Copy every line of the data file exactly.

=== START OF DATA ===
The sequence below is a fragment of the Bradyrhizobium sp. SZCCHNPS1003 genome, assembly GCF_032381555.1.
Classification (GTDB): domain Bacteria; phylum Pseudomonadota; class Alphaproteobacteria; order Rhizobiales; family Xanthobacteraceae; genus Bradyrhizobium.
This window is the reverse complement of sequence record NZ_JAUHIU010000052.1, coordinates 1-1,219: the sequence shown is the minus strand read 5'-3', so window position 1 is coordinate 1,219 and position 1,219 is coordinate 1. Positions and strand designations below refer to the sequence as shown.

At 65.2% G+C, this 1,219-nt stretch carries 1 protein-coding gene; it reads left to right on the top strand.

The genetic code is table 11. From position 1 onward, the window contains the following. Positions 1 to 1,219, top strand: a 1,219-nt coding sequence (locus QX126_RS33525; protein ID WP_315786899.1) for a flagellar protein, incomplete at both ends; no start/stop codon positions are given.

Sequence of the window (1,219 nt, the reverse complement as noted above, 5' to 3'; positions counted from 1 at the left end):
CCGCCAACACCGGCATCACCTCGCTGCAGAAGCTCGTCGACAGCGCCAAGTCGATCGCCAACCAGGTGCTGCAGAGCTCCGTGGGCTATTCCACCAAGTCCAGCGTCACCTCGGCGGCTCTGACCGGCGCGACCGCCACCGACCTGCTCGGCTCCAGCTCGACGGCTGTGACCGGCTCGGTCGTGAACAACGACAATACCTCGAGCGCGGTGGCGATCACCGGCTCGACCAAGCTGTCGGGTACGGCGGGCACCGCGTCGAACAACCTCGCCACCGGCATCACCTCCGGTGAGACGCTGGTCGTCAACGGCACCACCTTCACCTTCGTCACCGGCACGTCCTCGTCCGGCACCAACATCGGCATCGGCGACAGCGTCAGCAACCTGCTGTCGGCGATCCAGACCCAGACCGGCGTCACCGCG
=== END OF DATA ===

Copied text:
The sequence below is a fragment of the Bradyrhizobium sp. SZCCHNPS1003 genome, assembly GCF_032381555.1.
Classification (GTDB): domain Bacteria; phylum Pseudomonadota; class Alphaproteobacteria; order Rhizobiales; family Xanthobacteraceae; genus Bradyrhizobium.
This window is the reverse complement of sequence record NZ_JAUHIU010000052.1, coordinates 1-1,219: the sequence shown is the minus strand read 5'-3', so window position 1 is coordinate 1,219 and position 1,219 is coordinate 1. Positions and strand designations below refer to the sequence as shown.

At 65.2% G+C, this 1,219-nt stretch carries 1 protein-coding gene; it reads left to right on the top strand.

The genetic code is table 11. From position 1 onward, the window contains the following. Positions 1 to 1,219, top strand: a 1,219-nt coding sequence (locus QX126_RS33525; protein ID WP_315786899.1) for a flagellar protein, incomplete at both ends; no start/stop codon positions are given.

Sequence of the window (1,219 nt, the reverse complement as noted above, 5' to 3'; positions counted from 1 at the left end):
CCGCCAACACCGGCATCACCTCGCTGCAGAAGCTCGTCGACAGCGCCAAGTCGATCGCCAACCAGGTGCTGCAGAGCTCCGTGGGCTATTCCACCAAGTCCAGCGTCACCTCGGCGGCTCTGACCGGCGCGACCGCCACCGACCTGCTCGGCTCCAGCTCGACGGCTGTGACCGGCTCGGTCGTGAACAACGACAATACCTCGAGCGCGGTGGCGATCACCGGCTCGACCAAGCTGTCGGGTACGGCGGGCACCGCGTCGAACAACCTCGCCACCGGCATCACCTCCGGTGAGACGCTGGTCGTCAACGGCACCACCTTCACCTTCGTCACCGGCACGTCCTCGTCCGGCACCAACATCGGCATCGGCGACAGCGTCAGCAACCTGCTGTCGGCGATCCAGACCCAGACCGGCGTCACCGCG